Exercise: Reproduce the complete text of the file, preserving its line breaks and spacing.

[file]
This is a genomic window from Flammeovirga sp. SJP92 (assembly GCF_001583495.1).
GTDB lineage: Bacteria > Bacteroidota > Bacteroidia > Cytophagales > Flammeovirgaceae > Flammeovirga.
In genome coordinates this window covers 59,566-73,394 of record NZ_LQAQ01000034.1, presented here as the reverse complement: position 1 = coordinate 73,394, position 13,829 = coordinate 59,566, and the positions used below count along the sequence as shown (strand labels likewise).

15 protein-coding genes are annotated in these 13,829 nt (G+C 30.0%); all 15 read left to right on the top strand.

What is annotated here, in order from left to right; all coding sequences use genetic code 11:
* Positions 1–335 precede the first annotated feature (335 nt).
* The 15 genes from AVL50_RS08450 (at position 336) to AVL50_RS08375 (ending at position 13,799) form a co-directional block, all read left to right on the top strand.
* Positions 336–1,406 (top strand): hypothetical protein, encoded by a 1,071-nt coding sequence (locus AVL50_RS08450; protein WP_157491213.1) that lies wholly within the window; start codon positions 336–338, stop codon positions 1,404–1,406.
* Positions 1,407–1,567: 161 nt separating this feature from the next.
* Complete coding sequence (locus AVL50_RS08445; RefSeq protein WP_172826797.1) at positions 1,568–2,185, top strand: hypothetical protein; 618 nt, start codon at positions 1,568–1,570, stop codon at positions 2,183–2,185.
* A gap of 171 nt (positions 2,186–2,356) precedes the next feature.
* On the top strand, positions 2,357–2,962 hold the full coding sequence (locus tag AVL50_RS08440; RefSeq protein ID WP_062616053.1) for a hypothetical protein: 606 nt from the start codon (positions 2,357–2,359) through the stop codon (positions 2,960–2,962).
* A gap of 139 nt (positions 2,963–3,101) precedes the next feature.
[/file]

This is a genomic window from Flammeovirga sp. SJP92 (assembly GCF_001583495.1).
GTDB lineage: Bacteria > Bacteroidota > Bacteroidia > Cytophagales > Flammeovirgaceae > Flammeovirga.
In genome coordinates this window covers 59,566-73,394 of record NZ_LQAQ01000034.1, presented here as the reverse complement: position 1 = coordinate 73,394, position 13,829 = coordinate 59,566, and the positions used below count along the sequence as shown (strand labels likewise).

15 protein-coding genes are annotated in these 13,829 nt (G+C 30.0%); all 15 read left to right on the top strand.

What is annotated here, in order from left to right; all coding sequences use genetic code 11:
* Positions 1–335 precede the first annotated feature (335 nt).
* The 15 genes from AVL50_RS08450 (at position 336) to AVL50_RS08375 (ending at position 13,799) form a co-directional block, all read left to right on the top strand.
* Positions 336–1,406 (top strand): hypothetical protein, encoded by a 1,071-nt coding sequence (locus AVL50_RS08450; protein WP_157491213.1) that lies wholly within the window; start codon positions 336–338, stop codon positions 1,404–1,406.
* Positions 1,407–1,567: 161 nt separating this feature from the next.
* Complete coding sequence (locus AVL50_RS08445; RefSeq protein WP_172826797.1) at positions 1,568–2,185, top strand: hypothetical protein; 618 nt, start codon at positions 1,568–1,570, stop codon at positions 2,183–2,185.
* A gap of 171 nt (positions 2,186–2,356) precedes the next feature.
* On the top strand, positions 2,357–2,962 hold the full coding sequence (locus tag AVL50_RS08440; RefSeq protein ID WP_062616053.1) for a hypothetical protein: 606 nt from the start codon (positions 2,357–2,359) through the stop codon (positions 2,960–2,962).
* A gap of 139 nt (positions 2,963–3,101) precedes the next feature.